| Top | That same year in 1866 Bierce became editor of the San Francisco Newsletter and California Advisor, where he worked for 6 years. In 1972 Bierce moved to London where he worked for a journal called Fun and quickly showed his unique ability for satirical criticism and commentary. Fearless in his commentary Bierce attacked all members of society earning nicknames ranging from "Bitter Bierce" to "Almighty God Bierce" by his colleagues. The Friend's Delight and Nuggets and Dust were based on Bierce's journals from his experiences in San Francisco and his travels on the West Coast and published in 1873. The following year Bierce published a collection of stories in Cobwebs From an Empty Skull that brought Bierce even more popularity throughout Europe and according to Starrett established his name as "chief wit and humorist of England." (13). Shortly after Bierce was given the job of editor of the London newspaper called The Lantern. Although not reaching the level of financial wealth that he wanted Bierce stayed only a short time before returning to San Francisco in 1876. Tales of Soldiers and Civilians, also known as In the Midst of Life was published in 1892. Bierce went to work for various journals and newspapers on the West Coast continuing his satire and commentary of American government and society while also writing independently.
Bierce's experiences of mental hardship, death and violence stemming from the atrocities of the Civil War play a large role in shaping his style and subject matter. Leaving the military with feelings of disrespect and under appreciation Bierce had no problems criticizing the U.S. government, politicians, or anyone else for that matter. Often expressing this bitterness about government in journals and newspapers Bierce expressed "wisdom and intellect" by exposing the many "hypocrisies" that were being "spoken and published" during the time (DeCastro 13). According to Vincent Starrett "it is no exaggeration to say that corrupt politicians, hypocritical philanthropists and clergymen, self worshipers, notoriety seekers, and pretenders of every description trembled at his name…(and) opened their morning papers with something like horror." (17) It did not take long for Bierce's reputation for brutal honesty and accurate portrayal to spread sending fear into the hearts of many. Bierce held no punches in criticizing even the most famous figures such as Oscar Wilde, but he had a gentleman's way commenting on principle rather than targeting the individual men. This kept him from making lifelong enemies. Starrett writes, "his wit was diabolic-satanic- but he was always the scholar, and he always bowed politely before he struck." (18)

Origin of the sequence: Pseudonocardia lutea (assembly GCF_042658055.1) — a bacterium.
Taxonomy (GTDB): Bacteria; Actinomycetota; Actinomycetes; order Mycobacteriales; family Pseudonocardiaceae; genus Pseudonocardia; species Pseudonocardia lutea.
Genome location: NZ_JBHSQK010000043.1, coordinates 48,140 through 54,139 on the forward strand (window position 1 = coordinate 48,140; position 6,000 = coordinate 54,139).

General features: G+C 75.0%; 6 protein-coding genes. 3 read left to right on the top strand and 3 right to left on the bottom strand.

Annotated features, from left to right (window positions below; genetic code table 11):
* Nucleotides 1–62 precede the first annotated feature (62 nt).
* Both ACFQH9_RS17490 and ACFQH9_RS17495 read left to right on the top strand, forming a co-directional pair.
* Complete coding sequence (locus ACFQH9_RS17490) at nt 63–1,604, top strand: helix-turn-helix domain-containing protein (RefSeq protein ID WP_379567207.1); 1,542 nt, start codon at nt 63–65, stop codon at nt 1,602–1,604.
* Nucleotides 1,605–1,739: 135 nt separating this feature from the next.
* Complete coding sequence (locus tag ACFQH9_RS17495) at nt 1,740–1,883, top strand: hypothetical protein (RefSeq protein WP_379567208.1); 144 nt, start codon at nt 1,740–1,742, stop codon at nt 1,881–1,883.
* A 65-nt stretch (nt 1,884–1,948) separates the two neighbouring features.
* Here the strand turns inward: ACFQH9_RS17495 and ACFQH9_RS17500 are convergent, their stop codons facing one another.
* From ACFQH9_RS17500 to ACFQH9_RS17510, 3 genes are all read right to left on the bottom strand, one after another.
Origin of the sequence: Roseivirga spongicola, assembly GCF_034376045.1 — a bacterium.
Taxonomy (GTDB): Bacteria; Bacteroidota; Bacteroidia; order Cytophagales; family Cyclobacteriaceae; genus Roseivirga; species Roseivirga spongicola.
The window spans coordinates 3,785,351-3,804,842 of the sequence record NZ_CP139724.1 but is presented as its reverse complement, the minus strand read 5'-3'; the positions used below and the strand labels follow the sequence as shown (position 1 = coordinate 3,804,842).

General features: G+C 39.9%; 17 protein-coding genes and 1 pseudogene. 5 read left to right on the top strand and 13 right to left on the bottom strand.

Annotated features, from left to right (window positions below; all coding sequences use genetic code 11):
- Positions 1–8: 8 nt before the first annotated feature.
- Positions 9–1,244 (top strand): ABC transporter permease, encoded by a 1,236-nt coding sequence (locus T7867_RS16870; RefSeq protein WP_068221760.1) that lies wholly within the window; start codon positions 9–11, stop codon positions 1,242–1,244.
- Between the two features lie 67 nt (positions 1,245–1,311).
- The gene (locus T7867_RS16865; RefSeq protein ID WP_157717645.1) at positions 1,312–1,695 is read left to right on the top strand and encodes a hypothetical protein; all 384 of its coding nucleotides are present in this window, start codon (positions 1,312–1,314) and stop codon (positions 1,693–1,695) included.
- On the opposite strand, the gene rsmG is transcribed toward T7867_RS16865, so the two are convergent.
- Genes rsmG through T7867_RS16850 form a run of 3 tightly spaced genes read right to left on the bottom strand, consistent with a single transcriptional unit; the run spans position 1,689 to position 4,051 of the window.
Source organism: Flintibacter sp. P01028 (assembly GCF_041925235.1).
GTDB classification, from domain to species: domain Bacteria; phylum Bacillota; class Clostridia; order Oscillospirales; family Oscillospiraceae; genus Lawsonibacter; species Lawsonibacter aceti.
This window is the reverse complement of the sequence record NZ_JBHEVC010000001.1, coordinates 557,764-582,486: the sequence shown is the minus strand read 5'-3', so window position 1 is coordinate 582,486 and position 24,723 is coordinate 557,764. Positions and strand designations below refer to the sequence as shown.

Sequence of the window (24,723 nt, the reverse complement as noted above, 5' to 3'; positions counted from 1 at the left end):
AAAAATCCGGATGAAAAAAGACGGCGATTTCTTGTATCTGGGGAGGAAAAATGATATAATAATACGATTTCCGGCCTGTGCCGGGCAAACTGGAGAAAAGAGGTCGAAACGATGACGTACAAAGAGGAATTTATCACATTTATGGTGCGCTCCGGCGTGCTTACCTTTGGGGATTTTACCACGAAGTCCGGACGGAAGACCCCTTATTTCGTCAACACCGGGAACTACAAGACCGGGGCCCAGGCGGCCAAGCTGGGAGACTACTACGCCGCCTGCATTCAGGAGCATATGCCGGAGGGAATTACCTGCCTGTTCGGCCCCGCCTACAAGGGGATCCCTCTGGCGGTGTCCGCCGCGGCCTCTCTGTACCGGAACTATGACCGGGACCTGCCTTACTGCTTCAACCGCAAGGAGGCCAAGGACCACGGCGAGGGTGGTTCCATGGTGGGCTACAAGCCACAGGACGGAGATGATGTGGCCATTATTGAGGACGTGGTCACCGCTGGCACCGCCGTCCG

Ambrose Bierce is best known for the short story "An Occurrence at Owl Creek" published in 1891 (the story in our textbook) and The Devil's Dictionary, where Bierce's satiric style comes across strongly. It is said that Bierce loved war and wrote about the "shocking accounts and hideous" events of the battlefield. "An Occurrence at Owl Creek" is an example of this as Peyton Farquhar is hung for aiding the South in attempting to destroy a bridge; this particular story is rather mild in comparison to the brutality and violence of other short stories based on the Civil War. One such example is "Chickamauga," a story where a deaf-mute child wanders through the woods and encounters the horrific sight of seeing first hand wounded soldiers after a battle. Sickened by the sight the child runs home only to find his house burned and his mother violently murdered by soldiers.
One of the most controversial and interesting aspects of Bierce's life are the questions surrounding his disappearance in 1913. It is not known when or where Bierce died, although historians believe that he traveled to Mexico to fight alongside Pancho Villa. Starrett concludes that the passing of Bierce was "terribly beautiful and fitting" and that the mystery of his disappearance is a "tragically appropriate conclusion to a life of erratic adventure and high endeavor." (49-50)
Bierce's presence on the web is considerable; his work can be found readily on the internet. Although in my research I found that the majority of his sites are dedicated to his work rather than exploring his biography and I was unable to find any awards or literary honors given to him.
DeCastro, Adolphe Danziger. Portrait of Ambrose Bierce. New York: Beekman Publishing Inc., 1974.
O'Conner, Richard. Ambrose Bierce: A Biography. Boston: Liitle Brown and Co., 1967.
Starrett, Vincent. Ambrose Bierce. New York: Kennikat Press, 1969.
MLA Style Citation of this Web Page
Reuben, Paul P. "Chapter 6: Ambrose Bierce." PAL: Perspectives in American Literature- A Research and Reference Guide. URL: http://www.paulreuben.website/pal/chap6/bierce.html (provide page date or date of your login).